In 2012 Chateau Angelus and nearby Pavie were both upgraded to Grand Cru Classe A in the Saint Emilion re-classification. To celebrate the Chateau’s promotion Stephanie designed the iconic black and gold bottle for the 2012 vintage.

Most recently the wine has featured in the 2015 James Bond film Spectre, following an appearance in Casino Royale in 2006.

Market Performance


The broader Bordeaux market tumbled from mid-2011 but both Angelus and Pavie continued to rise. This was helped in no small part by their upgrade to Grand Cru Classe A in September 2012, as the chart above indicates.

Over five years, the Angelus index – which tracks the price movements of the last ten physical vintages – is up 81.5%. It has significantly outperformed the Bordeaux 500 index which is up 6.2%.

Acclaimed vintages


There is a very clear difference in price between the 100-point 2005 vintage and those from other years. The 2009 and 2010 vintages – both scored 99+ points – are currently trading at discounts of 22.6% and 26.2% respectively to the similarly scored 2005. Despite critical acclaim, those wines have not been able to command the price of the 100-point 2005. Robert Parker described the 2009 as “a candidate for perfection” and James Suckling described the 2010 as “the greatest Angelus ever for me”, awarding it 99 points.

Vintage prices


So far this year, the 2010 has been the most actively traded Angelus vintage by both value and volume – the wine traded more than 2.5 times the 2009. Its price has also been rising and it now commands a Market Price of £3,102 per 12×75, an increase of 29.3% on the previous year.


Of the recent vintages, 2008 and 2013 have been the top performers over the past 12 months, up 41% and 44.6% respectively. The 2006 follows close behind with a 40.4% increase. Despite the percentage increases, these wines continue to be among the cheapest vintages on the market. The 2012 has seen the smallest increase in price, but it was already trading at the second highest price a year ago, due to the success of its black and gold label.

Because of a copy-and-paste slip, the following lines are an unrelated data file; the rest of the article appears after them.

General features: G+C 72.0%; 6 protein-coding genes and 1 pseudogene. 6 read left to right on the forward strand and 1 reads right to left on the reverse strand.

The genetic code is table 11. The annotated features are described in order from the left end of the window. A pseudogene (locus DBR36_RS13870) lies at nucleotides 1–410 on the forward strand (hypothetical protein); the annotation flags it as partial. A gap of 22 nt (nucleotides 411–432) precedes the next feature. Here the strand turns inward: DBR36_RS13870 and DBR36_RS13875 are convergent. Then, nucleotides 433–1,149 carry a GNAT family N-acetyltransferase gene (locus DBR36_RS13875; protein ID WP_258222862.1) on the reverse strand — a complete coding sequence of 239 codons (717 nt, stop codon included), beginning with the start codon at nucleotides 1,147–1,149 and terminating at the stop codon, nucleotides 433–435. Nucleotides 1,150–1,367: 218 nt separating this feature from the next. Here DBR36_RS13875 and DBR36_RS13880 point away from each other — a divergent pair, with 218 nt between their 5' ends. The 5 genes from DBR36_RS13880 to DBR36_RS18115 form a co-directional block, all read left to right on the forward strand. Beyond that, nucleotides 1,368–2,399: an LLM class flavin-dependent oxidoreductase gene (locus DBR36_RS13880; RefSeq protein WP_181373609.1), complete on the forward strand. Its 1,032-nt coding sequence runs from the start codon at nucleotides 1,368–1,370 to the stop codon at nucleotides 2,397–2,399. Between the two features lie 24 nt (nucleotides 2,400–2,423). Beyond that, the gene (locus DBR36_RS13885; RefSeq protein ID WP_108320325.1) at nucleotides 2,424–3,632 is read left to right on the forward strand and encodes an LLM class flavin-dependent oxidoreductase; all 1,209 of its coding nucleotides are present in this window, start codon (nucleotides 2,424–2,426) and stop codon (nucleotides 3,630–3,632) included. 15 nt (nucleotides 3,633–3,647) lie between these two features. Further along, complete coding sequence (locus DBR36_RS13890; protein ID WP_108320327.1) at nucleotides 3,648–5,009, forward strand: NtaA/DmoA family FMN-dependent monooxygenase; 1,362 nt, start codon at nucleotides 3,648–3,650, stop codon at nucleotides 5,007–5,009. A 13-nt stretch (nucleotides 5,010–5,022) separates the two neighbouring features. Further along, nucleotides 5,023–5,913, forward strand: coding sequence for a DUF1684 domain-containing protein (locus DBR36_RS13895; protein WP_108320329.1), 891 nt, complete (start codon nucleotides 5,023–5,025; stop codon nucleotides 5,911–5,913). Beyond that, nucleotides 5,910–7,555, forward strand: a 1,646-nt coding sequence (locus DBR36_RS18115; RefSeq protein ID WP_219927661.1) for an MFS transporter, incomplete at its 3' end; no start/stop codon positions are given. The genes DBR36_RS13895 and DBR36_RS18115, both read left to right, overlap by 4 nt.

Talking Trade: 7th October – 13th October


Market activity remains solid with trade by value up a tick on the previous week. The Liv-ex Fine Wine 50 rose 1.1%, closing Thursday at 327.68 – its highest level since April 2012. The market continues to receive a boost from a weaker Sterling which fell to a fresh 31-year low against the Dollar.


Bordeaux was particularly strong at 79.3% of trade by value. First Growths were more active and represented 27.5% of trade. Mouton Rothschild 2000 (WA 96+), Mouton Rothschild 2009 (WA 99) and Lafite Rothschild 2003 (WA 100) were in the top wines traded by value.

Burgundy and the ‘Others’ category were more active. Penfolds Grange saw good volume with a number of vintages trading on the Exchange. Burgundy saw DRC, Romanee Saint Vivant 2012 (WA 96), DRC, Richebourg 2012 (WA 97) and DRC, Romanee Saint Vivant 2012 (WA 96) trade this week.


Second wines were active again. Forts Latour 2009 (WA 94) was among the top wines traded by value and Pagodes Cos 2012 (WA 88) was the top wine traded by volume.



Talking Trade: 9th – 15th September


Market activity was slower with trade by value and volume down on the previous week. The Liv-ex Fine Wine 50 was firmer, up 0.3% and is now at its highest level since June 2013. This week Solaia 2013 and Sena 2014 were released on La Place de Bordeaux.


Bordeaux activity was down on week at 68.9%. First Growth trade was also lower. Latour was the most active, led by Latour 2009 (WA 100) and Latour 2001 (WA 95).

It was a strong week for Burgundy with high value DRC 2012s finding the bid. Trade for Champagne and the Rhone was also stronger. Krug, Clos Mesnil 1998 (AG 96) and Louis Roederer, Cristal 2007 (AG 97) saw good activity. Guigal, Cote Rotie Landonne 2007 (WA 97) and Janasse, Chateauneuf Du Pape Vv 2004 (WA 95) were the most active wines traded by volume from the Rhone.